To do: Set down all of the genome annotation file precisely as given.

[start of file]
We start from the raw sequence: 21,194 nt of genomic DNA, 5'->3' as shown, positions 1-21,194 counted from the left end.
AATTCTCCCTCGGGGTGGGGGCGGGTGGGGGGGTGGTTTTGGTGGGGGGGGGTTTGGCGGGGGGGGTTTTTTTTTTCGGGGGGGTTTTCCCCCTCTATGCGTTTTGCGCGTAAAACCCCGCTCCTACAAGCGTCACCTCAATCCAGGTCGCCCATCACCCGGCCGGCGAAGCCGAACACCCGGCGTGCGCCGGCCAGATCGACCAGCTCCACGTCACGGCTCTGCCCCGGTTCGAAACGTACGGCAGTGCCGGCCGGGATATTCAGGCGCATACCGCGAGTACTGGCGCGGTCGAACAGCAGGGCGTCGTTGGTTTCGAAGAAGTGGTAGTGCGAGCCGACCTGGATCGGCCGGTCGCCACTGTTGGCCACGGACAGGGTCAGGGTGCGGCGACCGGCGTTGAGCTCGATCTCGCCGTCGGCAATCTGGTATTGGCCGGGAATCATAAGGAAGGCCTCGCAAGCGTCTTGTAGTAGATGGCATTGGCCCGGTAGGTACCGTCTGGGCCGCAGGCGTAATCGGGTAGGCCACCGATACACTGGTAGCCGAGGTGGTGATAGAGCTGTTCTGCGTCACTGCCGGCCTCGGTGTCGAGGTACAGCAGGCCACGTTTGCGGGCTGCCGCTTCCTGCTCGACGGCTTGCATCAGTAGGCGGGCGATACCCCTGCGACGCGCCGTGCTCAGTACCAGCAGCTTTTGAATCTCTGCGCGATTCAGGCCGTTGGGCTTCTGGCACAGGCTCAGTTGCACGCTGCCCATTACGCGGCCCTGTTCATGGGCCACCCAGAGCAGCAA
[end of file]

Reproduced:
We start from the raw sequence: 21,194 nt of genomic DNA, 5'->3' as shown, positions 1-21,194 counted from the left end.
AATTCTCCCTCGGGGTGGGGGCGGGTGGGGGGGTGGTTTTGGTGGGGGGGGGTTTGGCGGGGGGGGTTTTTTTTTTCGGGGGGGTTTTCCCCCTCTATGCGTTTTGCGCGTAAAACCCCGCTCCTACAAGCGTCACCTCAATCCAGGTCGCCCATCACCCGGCCGGCGAAGCCGAACACCCGGCGTGCGCCGGCCAGATCGACCAGCTCCACGTCACGGCTCTGCCCCGGTTCGAAACGTACGGCAGTGCCGGCCGGGATATTCAGGCGCATACCGCGAGTACTGGCGCGGTCGAACAGCAGGGCGTCGTTGGTTTCGAAGAAGTGGTAGTGCGAGCCGACCTGGATCGGCCGGTCGCCACTGTTGGCCACGGACAGGGTCAGGGTGCGGCGACCGGCGTTGAGCTCGATCTCGCCGTCGGCAATCTGGTATTGGCCGGGAATCATAAGGAAGGCCTCGCAAGCGTCTTGTAGTAGATGGCATTGGCCCGGTAGGTACCGTCTGGGCCGCAGGCGTAATCGGGTAGGCCACCGATACACTGGTAGCCGAGGTGGTGATAGAGCTGTTCTGCGTCACTGCCGGCCTCGGTGTCGAGGTACAGCAGGCCACGTTTGCGGGCTGCCGCTTCCTGCTCGACGGCTTGCATCAGTAGGCGGGCGATACCCCTGCGACGCGCCGTGCTCAGTACCAGCAGCTTTTGAATCTCTGCGCGATTCAGGCCGTTGGGCTTCTGGCACAGGCTCAGTTGCACGCTGCCCATTACGCGGCCCTGTTCATGGGCCACCCAGAGCAGCAA